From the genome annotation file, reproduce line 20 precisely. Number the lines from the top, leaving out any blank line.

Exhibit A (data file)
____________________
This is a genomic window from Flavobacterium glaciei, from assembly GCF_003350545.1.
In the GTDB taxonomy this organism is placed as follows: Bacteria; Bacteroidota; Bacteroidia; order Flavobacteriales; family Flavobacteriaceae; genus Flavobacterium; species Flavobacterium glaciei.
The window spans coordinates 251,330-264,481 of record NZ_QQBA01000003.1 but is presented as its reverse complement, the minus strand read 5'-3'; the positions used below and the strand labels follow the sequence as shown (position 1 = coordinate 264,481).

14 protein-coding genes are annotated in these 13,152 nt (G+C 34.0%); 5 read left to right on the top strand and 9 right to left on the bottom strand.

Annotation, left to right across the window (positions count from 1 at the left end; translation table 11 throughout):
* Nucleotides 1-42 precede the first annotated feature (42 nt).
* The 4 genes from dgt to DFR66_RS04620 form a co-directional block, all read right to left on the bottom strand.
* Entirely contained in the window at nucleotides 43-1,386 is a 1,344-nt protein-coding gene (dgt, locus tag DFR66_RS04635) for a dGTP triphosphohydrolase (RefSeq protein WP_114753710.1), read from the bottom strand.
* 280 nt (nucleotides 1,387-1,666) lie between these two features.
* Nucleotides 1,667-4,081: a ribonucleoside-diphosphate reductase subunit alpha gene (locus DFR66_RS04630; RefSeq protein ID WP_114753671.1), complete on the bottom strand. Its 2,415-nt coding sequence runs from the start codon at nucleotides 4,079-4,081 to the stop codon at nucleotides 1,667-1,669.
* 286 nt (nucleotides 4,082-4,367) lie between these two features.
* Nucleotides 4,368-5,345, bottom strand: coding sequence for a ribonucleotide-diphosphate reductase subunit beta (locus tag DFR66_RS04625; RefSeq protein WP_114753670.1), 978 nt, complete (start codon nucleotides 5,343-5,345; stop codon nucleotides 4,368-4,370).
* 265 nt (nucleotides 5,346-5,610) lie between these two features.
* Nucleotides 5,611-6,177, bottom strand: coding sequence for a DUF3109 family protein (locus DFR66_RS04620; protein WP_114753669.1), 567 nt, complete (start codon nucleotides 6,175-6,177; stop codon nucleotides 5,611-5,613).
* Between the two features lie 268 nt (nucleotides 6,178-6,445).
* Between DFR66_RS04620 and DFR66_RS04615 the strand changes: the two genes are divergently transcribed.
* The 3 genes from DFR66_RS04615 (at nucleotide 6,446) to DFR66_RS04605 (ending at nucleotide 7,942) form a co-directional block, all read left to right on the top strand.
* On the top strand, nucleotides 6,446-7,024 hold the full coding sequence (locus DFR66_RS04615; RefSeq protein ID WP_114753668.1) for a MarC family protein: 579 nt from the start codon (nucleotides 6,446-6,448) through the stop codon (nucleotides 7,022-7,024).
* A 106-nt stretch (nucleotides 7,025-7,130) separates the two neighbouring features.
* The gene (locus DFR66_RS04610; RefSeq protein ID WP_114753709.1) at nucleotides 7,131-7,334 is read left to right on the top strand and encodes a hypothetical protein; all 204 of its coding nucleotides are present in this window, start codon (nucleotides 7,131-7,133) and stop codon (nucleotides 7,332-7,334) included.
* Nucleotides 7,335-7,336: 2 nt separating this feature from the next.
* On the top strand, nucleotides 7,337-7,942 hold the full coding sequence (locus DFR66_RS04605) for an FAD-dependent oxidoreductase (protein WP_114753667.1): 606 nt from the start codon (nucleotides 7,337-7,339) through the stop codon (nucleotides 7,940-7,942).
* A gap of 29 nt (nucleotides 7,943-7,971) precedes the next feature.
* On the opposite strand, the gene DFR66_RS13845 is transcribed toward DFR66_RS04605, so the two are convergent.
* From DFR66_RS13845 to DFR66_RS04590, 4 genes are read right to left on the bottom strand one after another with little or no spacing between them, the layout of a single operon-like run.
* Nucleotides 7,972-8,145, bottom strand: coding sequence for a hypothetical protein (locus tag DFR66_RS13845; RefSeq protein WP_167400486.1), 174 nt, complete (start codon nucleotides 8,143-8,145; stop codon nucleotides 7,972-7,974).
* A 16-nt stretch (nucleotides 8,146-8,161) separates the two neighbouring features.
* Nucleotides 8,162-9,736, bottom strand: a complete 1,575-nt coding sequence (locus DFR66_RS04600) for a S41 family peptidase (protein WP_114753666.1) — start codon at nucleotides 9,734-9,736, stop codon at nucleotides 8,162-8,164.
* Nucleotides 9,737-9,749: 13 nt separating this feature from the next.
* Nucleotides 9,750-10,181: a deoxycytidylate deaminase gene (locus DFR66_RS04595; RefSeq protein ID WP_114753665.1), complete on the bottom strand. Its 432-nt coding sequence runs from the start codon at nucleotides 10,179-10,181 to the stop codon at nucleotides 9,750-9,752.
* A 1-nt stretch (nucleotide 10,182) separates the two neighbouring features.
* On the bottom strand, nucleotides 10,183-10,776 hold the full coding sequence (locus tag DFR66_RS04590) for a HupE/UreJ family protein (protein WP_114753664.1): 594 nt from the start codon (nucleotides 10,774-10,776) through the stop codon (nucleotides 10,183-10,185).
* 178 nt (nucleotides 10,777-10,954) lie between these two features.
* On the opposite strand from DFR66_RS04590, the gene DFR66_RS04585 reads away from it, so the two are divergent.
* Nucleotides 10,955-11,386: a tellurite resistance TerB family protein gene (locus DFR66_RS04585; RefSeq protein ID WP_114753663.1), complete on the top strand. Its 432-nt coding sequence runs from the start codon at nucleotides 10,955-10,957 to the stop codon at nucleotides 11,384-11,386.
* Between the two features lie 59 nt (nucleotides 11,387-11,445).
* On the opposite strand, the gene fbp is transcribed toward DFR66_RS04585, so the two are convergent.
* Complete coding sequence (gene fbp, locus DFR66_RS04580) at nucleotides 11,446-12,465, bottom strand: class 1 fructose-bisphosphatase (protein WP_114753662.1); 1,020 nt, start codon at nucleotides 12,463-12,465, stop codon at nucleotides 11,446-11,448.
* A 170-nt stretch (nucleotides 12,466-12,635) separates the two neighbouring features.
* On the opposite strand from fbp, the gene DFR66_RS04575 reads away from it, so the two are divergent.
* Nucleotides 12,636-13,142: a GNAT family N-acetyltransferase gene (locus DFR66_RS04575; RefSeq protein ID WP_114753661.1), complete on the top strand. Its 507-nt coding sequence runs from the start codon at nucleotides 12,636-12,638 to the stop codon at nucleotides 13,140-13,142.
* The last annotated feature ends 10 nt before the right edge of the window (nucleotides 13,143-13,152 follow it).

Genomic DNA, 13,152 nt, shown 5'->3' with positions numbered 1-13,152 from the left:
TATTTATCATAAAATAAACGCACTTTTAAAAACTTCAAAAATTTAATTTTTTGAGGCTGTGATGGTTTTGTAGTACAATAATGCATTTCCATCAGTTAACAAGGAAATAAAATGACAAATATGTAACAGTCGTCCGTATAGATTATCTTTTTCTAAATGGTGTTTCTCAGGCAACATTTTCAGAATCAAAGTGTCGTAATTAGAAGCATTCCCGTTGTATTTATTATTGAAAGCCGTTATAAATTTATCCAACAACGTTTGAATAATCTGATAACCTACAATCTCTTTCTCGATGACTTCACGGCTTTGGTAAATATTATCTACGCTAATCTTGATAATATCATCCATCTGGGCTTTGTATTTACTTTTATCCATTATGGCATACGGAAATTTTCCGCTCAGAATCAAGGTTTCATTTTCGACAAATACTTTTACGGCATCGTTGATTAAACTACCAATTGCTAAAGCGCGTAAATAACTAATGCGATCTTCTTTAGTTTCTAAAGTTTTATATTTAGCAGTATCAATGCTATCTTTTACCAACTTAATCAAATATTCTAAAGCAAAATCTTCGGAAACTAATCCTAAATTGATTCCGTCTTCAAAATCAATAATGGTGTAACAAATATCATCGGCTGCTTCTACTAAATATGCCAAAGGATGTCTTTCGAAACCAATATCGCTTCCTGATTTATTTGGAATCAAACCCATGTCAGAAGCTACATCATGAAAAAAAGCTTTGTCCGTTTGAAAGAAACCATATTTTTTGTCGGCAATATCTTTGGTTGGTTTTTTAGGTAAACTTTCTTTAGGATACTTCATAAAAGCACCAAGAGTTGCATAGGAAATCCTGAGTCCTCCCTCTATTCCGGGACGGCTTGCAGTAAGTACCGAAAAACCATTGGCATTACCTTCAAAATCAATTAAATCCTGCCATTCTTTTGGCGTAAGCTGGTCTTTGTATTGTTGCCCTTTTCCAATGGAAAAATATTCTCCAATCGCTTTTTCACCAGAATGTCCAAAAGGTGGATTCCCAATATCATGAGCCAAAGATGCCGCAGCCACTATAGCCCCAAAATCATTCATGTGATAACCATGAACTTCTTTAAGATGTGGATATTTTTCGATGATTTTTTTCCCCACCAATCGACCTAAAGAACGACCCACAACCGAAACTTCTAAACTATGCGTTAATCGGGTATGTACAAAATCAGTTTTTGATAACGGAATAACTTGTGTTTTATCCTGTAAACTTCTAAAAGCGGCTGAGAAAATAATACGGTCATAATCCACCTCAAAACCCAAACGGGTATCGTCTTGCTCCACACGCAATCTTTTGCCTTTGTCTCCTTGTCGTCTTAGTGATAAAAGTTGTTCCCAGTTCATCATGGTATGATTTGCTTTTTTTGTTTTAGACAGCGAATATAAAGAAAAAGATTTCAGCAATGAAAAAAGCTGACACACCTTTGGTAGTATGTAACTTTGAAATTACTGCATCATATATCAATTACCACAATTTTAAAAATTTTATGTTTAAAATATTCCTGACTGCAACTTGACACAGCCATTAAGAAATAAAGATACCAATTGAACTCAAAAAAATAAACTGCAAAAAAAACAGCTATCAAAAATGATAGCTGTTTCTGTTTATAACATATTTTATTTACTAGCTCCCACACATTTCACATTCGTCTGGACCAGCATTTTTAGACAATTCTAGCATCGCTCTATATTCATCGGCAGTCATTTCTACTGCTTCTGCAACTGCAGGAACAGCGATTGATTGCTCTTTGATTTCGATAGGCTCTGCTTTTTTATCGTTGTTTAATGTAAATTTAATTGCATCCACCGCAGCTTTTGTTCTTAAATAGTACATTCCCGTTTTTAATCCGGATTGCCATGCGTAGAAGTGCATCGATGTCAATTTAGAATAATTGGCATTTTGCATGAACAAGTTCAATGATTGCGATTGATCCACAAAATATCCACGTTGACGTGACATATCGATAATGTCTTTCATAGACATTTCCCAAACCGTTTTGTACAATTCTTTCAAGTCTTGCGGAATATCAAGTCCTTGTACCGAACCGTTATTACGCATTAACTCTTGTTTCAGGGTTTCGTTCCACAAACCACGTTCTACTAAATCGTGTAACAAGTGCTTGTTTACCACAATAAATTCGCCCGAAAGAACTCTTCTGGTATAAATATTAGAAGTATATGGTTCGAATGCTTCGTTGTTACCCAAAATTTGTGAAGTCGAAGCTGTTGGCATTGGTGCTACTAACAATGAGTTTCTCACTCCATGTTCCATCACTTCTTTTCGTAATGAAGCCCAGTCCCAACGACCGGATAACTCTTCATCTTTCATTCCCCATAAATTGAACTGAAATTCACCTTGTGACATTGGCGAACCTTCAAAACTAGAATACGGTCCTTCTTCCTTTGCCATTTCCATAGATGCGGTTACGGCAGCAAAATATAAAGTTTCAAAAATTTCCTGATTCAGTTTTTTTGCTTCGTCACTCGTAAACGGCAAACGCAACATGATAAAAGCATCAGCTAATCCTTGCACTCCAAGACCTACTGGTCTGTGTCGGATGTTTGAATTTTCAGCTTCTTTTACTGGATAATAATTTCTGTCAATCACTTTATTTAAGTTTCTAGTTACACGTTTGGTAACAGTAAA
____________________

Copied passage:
* The gene (locus DFR66_RS04610; RefSeq protein ID WP_114753709.1) at nucleotides 7,131-7,334 is read left to right on the top strand and encodes a hypothetical protein; all 204 of its coding nucleotides are present in this window, start codon (nucleotides 7,131-7,133) and stop codon (nucleotides 7,332-7,334) included.